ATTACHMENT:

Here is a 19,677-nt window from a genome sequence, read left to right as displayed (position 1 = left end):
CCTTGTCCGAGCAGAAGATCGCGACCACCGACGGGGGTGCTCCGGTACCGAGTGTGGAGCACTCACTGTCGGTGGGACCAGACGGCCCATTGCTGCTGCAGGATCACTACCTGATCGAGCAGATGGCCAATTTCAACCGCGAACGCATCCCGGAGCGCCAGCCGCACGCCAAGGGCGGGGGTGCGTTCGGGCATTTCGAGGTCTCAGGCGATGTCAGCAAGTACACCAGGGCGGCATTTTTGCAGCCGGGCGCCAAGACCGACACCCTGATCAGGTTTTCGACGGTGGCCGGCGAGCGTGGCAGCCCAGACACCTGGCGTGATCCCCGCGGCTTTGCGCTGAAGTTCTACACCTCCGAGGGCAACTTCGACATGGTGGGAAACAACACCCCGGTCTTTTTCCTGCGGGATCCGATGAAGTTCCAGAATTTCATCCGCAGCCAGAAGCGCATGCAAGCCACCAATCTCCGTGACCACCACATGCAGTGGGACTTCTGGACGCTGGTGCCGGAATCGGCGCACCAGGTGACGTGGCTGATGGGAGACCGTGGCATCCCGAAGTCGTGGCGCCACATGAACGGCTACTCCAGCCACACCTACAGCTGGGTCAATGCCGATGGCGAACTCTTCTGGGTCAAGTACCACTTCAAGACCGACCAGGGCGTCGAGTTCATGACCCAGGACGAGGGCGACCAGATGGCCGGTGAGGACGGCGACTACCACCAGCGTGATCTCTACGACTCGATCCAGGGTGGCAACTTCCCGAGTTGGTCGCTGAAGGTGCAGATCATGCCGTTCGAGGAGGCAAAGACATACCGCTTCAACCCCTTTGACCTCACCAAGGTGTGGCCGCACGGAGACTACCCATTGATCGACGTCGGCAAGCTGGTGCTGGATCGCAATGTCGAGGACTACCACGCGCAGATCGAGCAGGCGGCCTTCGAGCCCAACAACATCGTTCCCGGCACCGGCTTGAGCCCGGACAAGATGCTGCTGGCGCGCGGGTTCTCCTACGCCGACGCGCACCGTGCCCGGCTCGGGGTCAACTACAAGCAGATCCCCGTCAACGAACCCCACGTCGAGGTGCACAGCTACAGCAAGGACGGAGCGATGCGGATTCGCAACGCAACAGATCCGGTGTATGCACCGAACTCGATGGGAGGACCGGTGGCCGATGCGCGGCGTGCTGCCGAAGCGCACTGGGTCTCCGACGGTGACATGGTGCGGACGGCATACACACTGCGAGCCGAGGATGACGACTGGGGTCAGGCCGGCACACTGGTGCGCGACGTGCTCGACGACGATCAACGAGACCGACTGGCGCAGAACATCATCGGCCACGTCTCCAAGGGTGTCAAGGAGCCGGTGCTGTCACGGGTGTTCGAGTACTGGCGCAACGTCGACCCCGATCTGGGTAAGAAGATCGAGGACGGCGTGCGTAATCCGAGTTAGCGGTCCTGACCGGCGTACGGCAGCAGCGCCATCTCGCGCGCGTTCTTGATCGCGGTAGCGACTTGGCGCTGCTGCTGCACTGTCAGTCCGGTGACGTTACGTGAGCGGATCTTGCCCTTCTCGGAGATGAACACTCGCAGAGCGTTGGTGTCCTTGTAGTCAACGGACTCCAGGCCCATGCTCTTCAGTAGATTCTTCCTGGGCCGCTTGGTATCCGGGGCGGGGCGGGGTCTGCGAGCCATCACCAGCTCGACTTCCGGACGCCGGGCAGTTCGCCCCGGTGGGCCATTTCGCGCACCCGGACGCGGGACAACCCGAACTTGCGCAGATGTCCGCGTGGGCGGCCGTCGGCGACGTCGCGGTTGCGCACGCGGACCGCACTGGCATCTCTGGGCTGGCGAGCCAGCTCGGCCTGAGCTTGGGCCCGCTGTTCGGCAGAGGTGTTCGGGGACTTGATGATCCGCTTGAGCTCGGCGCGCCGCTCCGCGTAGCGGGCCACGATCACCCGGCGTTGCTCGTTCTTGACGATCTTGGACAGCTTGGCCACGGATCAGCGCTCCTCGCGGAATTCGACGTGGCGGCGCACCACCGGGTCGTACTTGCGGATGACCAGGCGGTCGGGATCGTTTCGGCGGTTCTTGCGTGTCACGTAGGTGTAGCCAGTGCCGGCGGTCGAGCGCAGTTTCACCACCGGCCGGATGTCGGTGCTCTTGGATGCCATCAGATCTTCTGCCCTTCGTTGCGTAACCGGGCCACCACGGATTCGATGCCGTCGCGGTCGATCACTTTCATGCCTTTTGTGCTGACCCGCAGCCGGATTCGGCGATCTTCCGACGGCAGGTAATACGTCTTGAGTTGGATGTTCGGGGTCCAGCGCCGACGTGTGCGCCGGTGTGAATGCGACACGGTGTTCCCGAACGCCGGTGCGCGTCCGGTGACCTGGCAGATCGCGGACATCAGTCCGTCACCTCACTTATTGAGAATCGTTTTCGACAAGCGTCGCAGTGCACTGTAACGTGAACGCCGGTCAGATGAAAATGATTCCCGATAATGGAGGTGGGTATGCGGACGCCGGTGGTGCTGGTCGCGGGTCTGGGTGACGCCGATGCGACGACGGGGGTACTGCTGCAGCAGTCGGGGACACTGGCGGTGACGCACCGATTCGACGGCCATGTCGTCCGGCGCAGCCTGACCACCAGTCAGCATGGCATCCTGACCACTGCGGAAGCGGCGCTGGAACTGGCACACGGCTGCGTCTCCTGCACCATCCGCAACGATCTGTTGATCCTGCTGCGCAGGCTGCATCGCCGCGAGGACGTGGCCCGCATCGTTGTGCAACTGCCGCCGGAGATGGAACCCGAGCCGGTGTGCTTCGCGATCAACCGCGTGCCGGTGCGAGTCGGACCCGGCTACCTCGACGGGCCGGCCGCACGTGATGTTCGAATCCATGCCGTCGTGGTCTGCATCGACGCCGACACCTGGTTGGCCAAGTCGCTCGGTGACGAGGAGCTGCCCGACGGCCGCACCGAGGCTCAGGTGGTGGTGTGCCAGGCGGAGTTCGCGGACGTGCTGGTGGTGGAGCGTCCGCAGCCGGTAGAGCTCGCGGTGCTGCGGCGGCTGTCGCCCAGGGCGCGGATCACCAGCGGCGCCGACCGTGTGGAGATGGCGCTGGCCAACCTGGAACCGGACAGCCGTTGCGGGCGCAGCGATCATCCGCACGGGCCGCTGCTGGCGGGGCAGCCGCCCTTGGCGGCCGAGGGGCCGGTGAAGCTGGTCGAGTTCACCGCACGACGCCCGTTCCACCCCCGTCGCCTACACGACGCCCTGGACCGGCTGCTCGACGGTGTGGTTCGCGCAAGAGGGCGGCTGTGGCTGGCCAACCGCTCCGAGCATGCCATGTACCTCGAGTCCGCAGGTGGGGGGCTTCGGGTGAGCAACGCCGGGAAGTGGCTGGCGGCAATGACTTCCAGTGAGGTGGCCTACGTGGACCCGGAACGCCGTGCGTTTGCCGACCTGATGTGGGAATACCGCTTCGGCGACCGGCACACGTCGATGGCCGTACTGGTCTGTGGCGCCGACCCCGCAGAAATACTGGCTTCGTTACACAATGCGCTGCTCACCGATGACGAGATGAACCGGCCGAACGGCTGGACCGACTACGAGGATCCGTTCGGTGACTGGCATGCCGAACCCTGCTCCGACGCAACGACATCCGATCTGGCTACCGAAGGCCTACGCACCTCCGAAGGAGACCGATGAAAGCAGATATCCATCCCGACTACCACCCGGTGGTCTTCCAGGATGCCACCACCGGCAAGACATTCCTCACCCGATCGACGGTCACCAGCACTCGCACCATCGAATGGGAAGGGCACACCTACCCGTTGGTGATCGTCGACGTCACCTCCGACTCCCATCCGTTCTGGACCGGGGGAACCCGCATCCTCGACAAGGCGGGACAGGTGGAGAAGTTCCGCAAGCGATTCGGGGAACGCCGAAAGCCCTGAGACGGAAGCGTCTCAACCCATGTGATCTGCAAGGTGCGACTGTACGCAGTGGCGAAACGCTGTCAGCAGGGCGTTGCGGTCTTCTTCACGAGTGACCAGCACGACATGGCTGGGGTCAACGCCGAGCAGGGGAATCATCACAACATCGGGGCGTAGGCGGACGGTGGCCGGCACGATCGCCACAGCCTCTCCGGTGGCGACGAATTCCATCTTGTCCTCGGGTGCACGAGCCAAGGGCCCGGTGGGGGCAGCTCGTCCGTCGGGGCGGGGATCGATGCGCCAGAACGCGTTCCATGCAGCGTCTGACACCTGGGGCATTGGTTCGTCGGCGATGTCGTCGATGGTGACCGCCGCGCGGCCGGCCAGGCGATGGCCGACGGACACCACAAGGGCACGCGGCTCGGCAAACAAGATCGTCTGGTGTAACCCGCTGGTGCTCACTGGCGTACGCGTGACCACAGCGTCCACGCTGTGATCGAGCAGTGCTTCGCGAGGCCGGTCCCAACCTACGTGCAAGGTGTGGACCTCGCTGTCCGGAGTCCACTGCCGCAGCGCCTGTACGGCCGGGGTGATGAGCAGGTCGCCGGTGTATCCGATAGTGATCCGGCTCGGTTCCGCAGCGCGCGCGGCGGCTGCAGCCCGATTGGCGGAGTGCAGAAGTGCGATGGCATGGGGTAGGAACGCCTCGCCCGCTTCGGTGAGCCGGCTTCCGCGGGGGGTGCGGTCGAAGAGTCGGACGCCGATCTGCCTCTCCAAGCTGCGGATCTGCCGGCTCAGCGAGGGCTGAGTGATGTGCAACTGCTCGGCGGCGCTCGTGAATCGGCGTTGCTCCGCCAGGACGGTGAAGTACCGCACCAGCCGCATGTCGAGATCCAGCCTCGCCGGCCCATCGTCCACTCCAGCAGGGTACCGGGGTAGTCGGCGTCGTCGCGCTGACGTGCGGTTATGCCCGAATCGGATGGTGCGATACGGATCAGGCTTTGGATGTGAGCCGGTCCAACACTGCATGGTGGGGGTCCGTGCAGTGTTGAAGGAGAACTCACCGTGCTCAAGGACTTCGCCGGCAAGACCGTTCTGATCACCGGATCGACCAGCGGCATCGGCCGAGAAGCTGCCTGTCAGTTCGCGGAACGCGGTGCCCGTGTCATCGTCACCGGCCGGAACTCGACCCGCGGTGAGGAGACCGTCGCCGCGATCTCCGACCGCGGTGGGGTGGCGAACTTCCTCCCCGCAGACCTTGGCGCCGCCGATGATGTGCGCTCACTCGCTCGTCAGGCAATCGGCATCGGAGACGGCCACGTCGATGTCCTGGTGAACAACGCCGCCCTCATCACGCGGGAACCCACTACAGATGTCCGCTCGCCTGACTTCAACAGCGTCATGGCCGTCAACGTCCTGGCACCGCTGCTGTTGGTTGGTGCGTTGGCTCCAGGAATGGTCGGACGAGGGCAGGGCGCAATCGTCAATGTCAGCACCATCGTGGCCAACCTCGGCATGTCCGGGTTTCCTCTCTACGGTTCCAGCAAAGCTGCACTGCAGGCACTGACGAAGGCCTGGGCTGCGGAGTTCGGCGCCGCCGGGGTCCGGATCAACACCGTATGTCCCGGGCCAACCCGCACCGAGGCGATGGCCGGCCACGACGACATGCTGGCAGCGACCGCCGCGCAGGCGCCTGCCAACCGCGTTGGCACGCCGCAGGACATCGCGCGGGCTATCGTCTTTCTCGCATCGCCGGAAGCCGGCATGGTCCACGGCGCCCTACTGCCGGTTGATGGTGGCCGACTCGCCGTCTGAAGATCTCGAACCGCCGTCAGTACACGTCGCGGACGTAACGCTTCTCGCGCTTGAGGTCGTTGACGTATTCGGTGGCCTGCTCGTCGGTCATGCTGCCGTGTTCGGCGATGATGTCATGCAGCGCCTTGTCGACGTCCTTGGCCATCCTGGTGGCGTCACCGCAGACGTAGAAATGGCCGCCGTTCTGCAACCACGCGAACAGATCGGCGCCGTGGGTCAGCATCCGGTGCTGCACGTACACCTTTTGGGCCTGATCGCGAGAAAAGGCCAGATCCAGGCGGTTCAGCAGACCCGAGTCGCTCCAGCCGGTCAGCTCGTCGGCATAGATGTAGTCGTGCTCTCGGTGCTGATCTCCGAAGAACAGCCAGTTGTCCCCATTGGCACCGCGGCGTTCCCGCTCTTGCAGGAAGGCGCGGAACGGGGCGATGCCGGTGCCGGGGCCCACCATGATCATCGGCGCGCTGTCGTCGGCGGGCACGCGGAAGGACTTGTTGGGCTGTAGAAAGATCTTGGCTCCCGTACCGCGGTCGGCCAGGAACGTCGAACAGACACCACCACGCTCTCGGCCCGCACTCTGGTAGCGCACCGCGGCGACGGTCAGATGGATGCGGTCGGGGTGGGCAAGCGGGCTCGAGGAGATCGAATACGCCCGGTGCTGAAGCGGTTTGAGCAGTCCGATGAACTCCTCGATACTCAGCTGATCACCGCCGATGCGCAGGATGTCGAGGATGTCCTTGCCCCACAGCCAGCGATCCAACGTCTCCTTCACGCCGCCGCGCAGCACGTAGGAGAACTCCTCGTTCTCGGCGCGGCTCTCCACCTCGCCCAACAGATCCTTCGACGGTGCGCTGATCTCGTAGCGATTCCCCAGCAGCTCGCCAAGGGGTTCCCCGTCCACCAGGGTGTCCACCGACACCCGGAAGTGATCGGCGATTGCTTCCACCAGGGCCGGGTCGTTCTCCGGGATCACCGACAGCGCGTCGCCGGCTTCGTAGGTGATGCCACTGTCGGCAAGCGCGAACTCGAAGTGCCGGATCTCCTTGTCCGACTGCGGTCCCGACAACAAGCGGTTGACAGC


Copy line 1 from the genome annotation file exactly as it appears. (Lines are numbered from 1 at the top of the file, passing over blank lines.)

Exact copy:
Here is a 19,677-nt window from a genome sequence, read left to right as displayed (position 1 = left end):